and the parents don't. in some places it works but greater guidance in standerization of these processes would help all the communities. dr. lubarsky, i know this must come up for you often. >> it does come up quite a bit. the training involved and making sure the schools and mental health providers. when i think of examples where we're integrated in over 25 schools in our region providing mental health care or delivering that for our staff it is working collaboratively with the school and with the family system, parent, guardian and caregiver to make sure everybody is involved. where we see this as a barrier and come up as a challenge failure to communicate with the family system about the youth's need and making sure in advance of providing care or suggesting care that those conversations are happening, as well.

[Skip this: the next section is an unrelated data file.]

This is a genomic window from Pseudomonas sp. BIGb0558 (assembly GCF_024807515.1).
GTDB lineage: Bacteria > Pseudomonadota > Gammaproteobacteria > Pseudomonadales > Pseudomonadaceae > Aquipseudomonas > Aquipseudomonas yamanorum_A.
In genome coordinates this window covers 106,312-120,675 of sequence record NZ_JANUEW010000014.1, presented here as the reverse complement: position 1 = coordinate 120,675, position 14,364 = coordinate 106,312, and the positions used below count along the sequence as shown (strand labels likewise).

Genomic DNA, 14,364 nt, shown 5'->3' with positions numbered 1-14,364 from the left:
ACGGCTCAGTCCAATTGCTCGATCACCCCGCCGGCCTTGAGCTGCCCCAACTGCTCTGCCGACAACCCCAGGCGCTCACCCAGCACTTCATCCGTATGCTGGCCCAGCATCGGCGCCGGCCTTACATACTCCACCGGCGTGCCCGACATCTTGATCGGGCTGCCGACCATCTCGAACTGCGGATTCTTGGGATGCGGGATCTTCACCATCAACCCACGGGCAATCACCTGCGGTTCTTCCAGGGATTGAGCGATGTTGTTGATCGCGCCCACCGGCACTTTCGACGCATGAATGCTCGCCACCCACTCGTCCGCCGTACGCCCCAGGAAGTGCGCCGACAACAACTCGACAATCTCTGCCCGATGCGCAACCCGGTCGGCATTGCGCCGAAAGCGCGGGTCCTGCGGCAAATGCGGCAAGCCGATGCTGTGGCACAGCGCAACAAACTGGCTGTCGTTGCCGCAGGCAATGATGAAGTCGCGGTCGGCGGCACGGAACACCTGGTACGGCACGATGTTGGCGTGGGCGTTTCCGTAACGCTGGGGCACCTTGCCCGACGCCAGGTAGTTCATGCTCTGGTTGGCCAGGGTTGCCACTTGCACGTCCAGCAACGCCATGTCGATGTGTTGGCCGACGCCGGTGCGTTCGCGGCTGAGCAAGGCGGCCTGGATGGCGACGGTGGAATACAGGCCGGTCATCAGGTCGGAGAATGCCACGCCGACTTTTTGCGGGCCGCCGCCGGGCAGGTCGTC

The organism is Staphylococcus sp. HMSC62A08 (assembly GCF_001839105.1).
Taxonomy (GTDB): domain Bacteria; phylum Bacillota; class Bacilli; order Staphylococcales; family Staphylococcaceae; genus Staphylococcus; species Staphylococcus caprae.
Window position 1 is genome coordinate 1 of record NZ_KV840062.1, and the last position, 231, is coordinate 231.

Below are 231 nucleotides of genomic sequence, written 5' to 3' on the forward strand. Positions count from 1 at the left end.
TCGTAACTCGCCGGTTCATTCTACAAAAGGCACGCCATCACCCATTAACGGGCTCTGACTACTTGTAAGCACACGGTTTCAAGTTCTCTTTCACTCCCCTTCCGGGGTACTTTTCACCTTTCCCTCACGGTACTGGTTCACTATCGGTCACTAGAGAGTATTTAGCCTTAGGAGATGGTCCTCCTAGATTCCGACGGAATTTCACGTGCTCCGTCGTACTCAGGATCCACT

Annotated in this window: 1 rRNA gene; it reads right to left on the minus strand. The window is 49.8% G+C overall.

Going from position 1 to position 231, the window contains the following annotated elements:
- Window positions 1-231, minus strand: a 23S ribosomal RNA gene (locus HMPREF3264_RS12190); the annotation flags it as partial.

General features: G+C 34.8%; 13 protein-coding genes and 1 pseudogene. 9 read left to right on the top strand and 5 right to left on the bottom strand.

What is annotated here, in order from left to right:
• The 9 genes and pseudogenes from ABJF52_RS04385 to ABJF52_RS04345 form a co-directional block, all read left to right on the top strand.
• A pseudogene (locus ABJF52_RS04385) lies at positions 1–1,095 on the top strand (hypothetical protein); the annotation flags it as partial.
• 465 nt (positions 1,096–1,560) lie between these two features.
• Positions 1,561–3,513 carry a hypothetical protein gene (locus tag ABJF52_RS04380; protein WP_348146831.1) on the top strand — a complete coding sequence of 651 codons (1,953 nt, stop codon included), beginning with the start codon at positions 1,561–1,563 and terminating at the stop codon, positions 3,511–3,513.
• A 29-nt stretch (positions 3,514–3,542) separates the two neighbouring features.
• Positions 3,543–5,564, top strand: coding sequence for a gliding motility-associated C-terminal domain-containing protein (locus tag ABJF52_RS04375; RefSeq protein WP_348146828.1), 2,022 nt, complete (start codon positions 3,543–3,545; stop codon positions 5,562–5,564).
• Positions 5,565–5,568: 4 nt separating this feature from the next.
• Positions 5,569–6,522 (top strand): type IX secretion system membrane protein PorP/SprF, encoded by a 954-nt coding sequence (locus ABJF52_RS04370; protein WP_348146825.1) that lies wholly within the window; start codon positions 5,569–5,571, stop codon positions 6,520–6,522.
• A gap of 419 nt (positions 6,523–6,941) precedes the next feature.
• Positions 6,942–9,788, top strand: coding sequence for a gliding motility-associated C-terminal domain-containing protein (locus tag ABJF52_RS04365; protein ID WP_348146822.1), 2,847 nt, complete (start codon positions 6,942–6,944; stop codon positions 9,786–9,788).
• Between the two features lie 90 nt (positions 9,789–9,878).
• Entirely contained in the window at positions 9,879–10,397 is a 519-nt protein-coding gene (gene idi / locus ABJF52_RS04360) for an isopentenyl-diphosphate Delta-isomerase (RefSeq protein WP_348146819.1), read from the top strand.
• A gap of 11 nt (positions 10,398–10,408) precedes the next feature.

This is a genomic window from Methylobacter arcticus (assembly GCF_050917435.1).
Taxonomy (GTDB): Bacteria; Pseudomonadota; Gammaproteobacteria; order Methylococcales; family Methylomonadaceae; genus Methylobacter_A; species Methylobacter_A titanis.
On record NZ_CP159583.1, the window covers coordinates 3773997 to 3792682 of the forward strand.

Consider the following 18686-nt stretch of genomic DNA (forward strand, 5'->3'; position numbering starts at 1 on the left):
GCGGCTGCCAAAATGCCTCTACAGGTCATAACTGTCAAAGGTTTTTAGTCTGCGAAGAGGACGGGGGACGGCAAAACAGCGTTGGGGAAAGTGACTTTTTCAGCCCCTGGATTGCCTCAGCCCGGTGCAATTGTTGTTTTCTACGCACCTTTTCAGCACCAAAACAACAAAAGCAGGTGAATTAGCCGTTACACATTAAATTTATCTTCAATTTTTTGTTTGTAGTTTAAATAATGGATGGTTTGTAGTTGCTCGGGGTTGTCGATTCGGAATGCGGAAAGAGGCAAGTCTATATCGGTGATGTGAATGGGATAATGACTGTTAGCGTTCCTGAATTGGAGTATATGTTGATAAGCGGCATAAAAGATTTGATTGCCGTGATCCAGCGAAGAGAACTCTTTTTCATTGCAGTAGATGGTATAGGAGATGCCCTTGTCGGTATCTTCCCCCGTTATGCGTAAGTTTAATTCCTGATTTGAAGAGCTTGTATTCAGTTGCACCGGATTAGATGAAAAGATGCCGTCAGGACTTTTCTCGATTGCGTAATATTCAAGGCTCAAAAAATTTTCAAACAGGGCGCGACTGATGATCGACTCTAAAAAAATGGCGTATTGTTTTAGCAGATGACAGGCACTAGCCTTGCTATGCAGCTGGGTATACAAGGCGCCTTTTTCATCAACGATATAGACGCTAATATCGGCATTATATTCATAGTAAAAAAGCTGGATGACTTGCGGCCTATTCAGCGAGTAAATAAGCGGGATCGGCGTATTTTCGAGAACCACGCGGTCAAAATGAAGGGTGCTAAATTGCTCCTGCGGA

>> i would agree. in oklahoma we just had a law passed within our state that is allowed for training for everyone within the school on suicide prevention. we have 13,000 people in schools that have been trained just in the last couple years just to be able to help suicide prevention and to be able to know how to engage and next steps on that. in our state we have been very forward leaning to do what we can to be able to help. mr. chairman, a conversation that we could have at some point to be able to have on this whole issue, as well, is the whys and the prevention behind the scenes. we always on the finance committee we look at what we can do with more medicare and medicaid and the tools that we have. the next big question behind it as we watch suicide rates rise 57% among teenagers and young adults over just the last 15 years as we watch all the other things occur and ask the practical question of why. our nation has been through difficult challenges in the past. world war ii, the great depression and all these other things. why are we watching some of the rise now? what is happening in technology and happening in the engagement?